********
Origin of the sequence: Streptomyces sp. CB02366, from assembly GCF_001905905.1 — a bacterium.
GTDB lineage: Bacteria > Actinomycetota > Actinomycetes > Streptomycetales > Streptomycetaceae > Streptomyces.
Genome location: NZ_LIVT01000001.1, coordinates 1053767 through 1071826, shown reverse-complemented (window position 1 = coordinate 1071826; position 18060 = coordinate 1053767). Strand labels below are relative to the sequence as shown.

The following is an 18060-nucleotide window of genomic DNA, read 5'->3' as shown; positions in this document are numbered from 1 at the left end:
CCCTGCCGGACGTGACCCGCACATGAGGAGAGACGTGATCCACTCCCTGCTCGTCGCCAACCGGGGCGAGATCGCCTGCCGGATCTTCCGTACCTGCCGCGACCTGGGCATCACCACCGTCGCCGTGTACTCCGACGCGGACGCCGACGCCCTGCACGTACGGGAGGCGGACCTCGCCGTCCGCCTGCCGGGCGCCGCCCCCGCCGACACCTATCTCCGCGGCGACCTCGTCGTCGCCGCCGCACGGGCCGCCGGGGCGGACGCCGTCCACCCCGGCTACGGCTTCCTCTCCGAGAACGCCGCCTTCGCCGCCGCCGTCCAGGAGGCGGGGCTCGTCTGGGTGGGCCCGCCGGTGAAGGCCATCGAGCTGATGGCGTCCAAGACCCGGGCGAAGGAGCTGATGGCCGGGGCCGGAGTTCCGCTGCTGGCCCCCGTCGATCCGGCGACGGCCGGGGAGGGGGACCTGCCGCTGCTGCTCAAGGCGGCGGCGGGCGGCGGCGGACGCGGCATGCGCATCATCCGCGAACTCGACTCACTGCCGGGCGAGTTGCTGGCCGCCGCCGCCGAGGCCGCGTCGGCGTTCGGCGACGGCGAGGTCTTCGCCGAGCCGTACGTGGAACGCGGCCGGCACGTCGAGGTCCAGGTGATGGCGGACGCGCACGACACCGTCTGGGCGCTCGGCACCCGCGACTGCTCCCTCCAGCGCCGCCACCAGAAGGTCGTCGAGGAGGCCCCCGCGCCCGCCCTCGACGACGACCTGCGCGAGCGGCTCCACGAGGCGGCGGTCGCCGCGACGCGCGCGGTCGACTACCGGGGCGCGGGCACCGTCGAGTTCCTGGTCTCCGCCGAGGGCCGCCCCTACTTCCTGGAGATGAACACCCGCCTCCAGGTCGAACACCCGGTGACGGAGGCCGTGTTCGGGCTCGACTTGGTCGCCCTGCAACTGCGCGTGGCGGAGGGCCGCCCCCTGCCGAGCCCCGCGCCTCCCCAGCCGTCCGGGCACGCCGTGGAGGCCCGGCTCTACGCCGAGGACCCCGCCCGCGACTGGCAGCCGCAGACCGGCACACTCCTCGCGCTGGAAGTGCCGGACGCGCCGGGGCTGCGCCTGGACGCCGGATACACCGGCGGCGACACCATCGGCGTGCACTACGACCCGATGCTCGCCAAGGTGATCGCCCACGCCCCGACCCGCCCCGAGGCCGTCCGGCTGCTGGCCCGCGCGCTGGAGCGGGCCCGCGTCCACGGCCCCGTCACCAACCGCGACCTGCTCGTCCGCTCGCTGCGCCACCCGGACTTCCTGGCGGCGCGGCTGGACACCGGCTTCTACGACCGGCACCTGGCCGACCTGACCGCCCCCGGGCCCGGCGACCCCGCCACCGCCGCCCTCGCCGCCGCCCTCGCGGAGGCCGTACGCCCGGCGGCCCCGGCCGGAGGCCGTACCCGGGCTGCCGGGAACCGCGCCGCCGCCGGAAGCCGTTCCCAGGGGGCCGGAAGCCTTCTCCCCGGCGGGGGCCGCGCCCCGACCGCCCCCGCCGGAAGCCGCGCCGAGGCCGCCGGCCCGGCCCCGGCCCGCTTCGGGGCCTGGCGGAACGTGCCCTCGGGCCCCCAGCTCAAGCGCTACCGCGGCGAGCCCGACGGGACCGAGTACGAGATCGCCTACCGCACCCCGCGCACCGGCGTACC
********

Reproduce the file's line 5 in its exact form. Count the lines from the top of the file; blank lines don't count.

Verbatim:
CCCTGCCGGACGTGACCCGCACATGAGGAGAGACGTGATCCACTCCCTGCTCGTCGCCAACCGGGGCGAGATCGCCTGCCGGATCTTCCGTACCTGCCGCGACCTGGGCATCACCACCGTCGCCGTGTACTCCGACGCGGACGCCGACGCCCTGCACGTACGGGAGGCGGACCTCGCCGTCCGCCTGCCGGGCGCCGCCCCCGCCGACACCTATCTCCGCGGCGACCTCGTCGTCGCCGCCGCACGGGCCGCCGGGGCGGACGCCGTCCACCCCGGCTACGGCTTCCTCTCCGAGAACGCCGCCTTCGCCGCCGCCGTCCAGGAGGCGGGGCTCGTCTGGGTGGGCCCGCCGGTGAAGGCCATCGAGCTGATGGCGTCCAAGACCCGGGCGAAGGAGCTGATGGCCGGGGCCGGAGTTCCGCTGCTGGCCCCCGTCGATCCGGCGACGGCCGGGGAGGGGGACCTGCCGCTGCTGCTCAAGGCGGCGGCGGGCGGCGGCGGACGCGGCATGCGCATCATCCGCGAACTCGACTCACTGCCGGGCGAGTTGCTGGCCGCCGCCGCCGAGGCCGCGTCGGCGTTCGGCGACGGCGAGGTCTTCGCCGAGCCGTACGTGGAACGCGGCCGGCACGTCGAGGTCCAGGTGATGGCGGACGCGCACGACACCGTCTGGGCGCTCGGCACCCGCGACTGCTCCCTCCAGCGCCGCCACCAGAAGGTCGTCGAGGAGGCCCCCGCGCCCGCCCTCGACGACGACCTGCGCGAGCGGCTCCACGAGGCGGCGGTCGCCGCGACGCGCGCGGTCGACTACCGGGGCGCGGGCACCGTCGAGTTCCTGGTCTCCGCCGAGGGCCGCCCCTACTTCCTGGAGATGAACACCCGCCTCCAGGTCGAACACCCGGTGACGGAGGCCGTGTTCGGGCTCGACTTGGTCGCCCTGCAACTGCGCGTGGCGGAGGGCCGCCCCCTGCCGAGCCCCGCGCCTCCCCAGCCGTCCGGGCACGCCGTGGAGGCCCGGCTCTACGCCGAGGACCCCGCCCGCGACTGGCAGCCGCAGACCGGCACACTCCTCGCGCTGGAAGTGCCGGACGCGCCGGGGCTGCGCCTGGACGCCGGATACACCGGCGGCGACACCATCGGCGTGCACTACGACCCGATGCTCGCCAAGGTGATCGCCCACGCCCCGACCCGCCCCGAGGCCGTCCGGCTGCTGGCCCGCGCGCTGGAGCGGGCCCGCGTCCACGGCCCCGTCACCAACCGCGACCTGCTCGTCCGCTCGCTGCGCCACCCGGACTTCCTGGCGGCGCGGCTGGACACCGGCTTCTACGACCGGCACCTGGCCGACCTGACCGCCCCCGGGCCCGGCGACCCCGCCACCGCCGCCCTCGCCGCCGCCCTCGCGGAGGCCGTACGCCCGGCGGCCCCGGCCGGAGGCCGTACCCGGGCTGCCGGGAACCGCGCCGCCGCCGGAAGCCGTTCCCAGGGGGCCGGAAGCCTTCTCCCCGGCGGGGGCCGCGCCCCGACCGCCCCCGCCGGAAGCCGCGCCGAGGCCGCCGGCCCGGCCCCGGCCCGCTTCGGGGCCTGGCGGAACGTGCCCTCGGGCCCCCAGCTCAAGCGCTACCGCGGCGAGCCCGACGGGACCGAGTACGAGATCGCCTACCGCACCCCGCGCACCGGCGTACC